The Ra’avad explains that the first position, that allows the wives to be considered part of their husband’s eiruv, is because with regard to many halakhot (Yibum, for example) the wives are considered to be connected, so that whatever applies to one of them applies to all of them. The second opinion, that servants are more connected than the man’s wives, he explains by pointing out that they are considered by the halakha as his property, and therefore fall under his rule, as opposed to his wives who retain their independent status, even as they are supported by him. Most of the rishonim rule like Rabbi Yehuda ben Bava, because the Gemara quotes Rav as bringing a passage from Sefer Daniel (2:49) in explanation of his position, indicating that Rav accepts it. Maimonides, who rules that both wives and servants can rely on the eiruv made by their husband or owner, appears to accept the reasoning behind each argument.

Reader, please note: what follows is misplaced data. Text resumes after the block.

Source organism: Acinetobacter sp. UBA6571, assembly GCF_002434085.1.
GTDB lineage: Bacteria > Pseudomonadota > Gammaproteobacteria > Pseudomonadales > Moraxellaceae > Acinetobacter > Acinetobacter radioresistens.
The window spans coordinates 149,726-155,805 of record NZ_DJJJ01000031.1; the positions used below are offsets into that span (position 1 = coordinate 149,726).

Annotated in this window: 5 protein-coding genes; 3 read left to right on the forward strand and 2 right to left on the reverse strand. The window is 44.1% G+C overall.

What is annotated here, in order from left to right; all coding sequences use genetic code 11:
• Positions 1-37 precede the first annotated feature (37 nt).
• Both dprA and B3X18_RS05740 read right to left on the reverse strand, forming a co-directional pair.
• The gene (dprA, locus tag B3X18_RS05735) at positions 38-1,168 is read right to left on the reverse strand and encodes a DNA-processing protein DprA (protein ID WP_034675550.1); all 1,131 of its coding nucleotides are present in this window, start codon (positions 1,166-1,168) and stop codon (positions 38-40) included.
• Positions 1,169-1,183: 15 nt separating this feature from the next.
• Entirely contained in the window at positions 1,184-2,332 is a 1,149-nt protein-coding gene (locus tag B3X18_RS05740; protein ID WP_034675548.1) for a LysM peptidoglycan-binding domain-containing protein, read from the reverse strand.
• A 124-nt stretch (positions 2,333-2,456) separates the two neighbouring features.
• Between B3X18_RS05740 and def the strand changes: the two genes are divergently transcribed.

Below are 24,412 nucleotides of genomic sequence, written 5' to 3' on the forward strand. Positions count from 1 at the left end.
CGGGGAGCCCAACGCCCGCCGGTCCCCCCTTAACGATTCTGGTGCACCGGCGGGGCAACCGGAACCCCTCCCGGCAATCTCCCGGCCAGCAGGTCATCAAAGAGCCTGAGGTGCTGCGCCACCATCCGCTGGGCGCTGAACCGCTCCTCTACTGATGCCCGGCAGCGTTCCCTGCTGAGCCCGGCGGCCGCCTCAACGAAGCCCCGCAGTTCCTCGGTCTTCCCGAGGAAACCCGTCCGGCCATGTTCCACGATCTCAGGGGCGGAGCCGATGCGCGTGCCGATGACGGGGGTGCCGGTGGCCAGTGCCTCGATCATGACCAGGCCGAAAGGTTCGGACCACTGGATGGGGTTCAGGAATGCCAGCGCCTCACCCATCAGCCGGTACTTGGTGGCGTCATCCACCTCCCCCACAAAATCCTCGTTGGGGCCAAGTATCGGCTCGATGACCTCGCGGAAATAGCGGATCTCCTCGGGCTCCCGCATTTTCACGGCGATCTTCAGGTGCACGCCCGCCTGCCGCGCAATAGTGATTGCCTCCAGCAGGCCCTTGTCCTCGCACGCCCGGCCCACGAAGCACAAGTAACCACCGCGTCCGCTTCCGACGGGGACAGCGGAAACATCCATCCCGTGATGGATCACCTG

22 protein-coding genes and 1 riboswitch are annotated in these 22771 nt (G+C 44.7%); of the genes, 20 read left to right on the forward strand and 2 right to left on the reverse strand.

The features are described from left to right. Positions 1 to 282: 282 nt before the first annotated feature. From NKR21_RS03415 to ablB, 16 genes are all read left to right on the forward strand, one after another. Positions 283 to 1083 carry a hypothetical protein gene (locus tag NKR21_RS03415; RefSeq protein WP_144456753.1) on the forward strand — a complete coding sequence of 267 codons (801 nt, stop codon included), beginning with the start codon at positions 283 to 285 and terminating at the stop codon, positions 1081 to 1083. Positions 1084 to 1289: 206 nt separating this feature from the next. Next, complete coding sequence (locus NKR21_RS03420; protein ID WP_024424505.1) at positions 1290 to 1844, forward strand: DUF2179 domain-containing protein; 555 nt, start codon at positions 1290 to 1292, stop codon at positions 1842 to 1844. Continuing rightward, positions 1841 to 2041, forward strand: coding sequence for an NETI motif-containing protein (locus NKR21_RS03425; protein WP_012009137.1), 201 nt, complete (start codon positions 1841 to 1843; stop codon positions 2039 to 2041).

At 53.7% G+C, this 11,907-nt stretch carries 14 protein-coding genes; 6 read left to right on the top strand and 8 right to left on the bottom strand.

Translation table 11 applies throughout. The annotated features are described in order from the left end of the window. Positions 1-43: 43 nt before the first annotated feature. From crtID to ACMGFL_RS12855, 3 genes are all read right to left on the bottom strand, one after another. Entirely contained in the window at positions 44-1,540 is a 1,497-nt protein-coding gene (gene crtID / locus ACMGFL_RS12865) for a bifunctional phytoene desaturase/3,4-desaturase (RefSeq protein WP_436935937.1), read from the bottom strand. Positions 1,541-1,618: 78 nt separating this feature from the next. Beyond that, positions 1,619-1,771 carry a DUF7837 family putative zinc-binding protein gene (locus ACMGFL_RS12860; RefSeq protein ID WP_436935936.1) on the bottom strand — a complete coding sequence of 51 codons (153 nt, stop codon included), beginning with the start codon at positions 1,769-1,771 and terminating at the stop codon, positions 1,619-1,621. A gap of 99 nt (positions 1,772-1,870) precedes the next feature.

Eiruvin 72a-b: Establishing an Eiruv in a Teraklin
20/10/2020 - 2nd of Cheshvan, 5781
This Daf Yomi series is a unique opportunity to study a page of Talmud each day with one of the world’s foremost Jewish scholars. We are privileged to present these insights and chidushim drawn from the English version of the Koren Talmud Bavli with Commentary by Rabbi Adin Steinsaltz. Join thousands of students, scholars, readers and teachers worldwide in completing the study of the entire Talmud in a 7-year cycle. Read more about the history of Daf Yomi Talmud study. You can also browse the Daf Yomi Archives by date or by tractate.